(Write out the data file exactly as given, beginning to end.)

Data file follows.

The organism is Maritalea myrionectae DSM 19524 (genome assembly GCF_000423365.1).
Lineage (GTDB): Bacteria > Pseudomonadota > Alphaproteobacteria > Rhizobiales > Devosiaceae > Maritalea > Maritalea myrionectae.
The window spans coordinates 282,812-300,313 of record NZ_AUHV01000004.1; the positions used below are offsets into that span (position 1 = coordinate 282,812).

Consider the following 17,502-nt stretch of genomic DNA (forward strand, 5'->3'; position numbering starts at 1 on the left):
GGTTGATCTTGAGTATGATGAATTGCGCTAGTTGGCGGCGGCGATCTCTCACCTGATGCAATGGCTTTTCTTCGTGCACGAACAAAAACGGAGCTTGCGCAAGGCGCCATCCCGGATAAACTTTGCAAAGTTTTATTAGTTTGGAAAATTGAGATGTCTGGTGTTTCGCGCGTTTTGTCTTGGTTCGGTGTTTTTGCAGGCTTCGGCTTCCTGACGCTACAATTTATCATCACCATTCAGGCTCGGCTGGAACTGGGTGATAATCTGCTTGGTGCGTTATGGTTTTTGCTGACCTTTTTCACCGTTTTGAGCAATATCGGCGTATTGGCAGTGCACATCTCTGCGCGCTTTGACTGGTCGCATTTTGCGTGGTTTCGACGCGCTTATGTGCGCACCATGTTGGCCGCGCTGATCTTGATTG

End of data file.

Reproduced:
The organism is Maritalea myrionectae DSM 19524 (genome assembly GCF_000423365.1).
Lineage (GTDB): Bacteria > Pseudomonadota > Alphaproteobacteria > Rhizobiales > Devosiaceae > Maritalea > Maritalea myrionectae.
The window spans coordinates 282,812-300,313 of record NZ_AUHV01000004.1; the positions used below are offsets into that span (position 1 = coordinate 282,812).

Consider the following 17,502-nt stretch of genomic DNA (forward strand, 5'->3'; position numbering starts at 1 on the left):
GGTTGATCTTGAGTATGATGAATTGCGCTAGTTGGCGGCGGCGATCTCTCACCTGATGCAATGGCTTTTCTTCGTGCACGAACAAAAACGGAGCTTGCGCAAGGCGCCATCCCGGATAAACTTTGCAAAGTTTTATTAGTTTGGAAAATTGAGATGTCTGGTGTTTCGCGCGTTTTGTCTTGGTTCGGTGTTTTTGCAGGCTTCGGCTTCCTGACGCTACAATTTATCATCACCATTCAGGCTCGGCTGGAACTGGGTGATAATCTGCTTGGTGCGTTATGGTTTTTGCTGACCTTTTTCACCGTTTTGAGCAATATCGGCGTATTGGCAGTGCACATCTCTGCGCGCTTTGACTGGTCGCATTTTGCGTGGTTTCGACGCGCTTATGTGCGCACCATGTTGGCCGCGCTGATCTTGATTG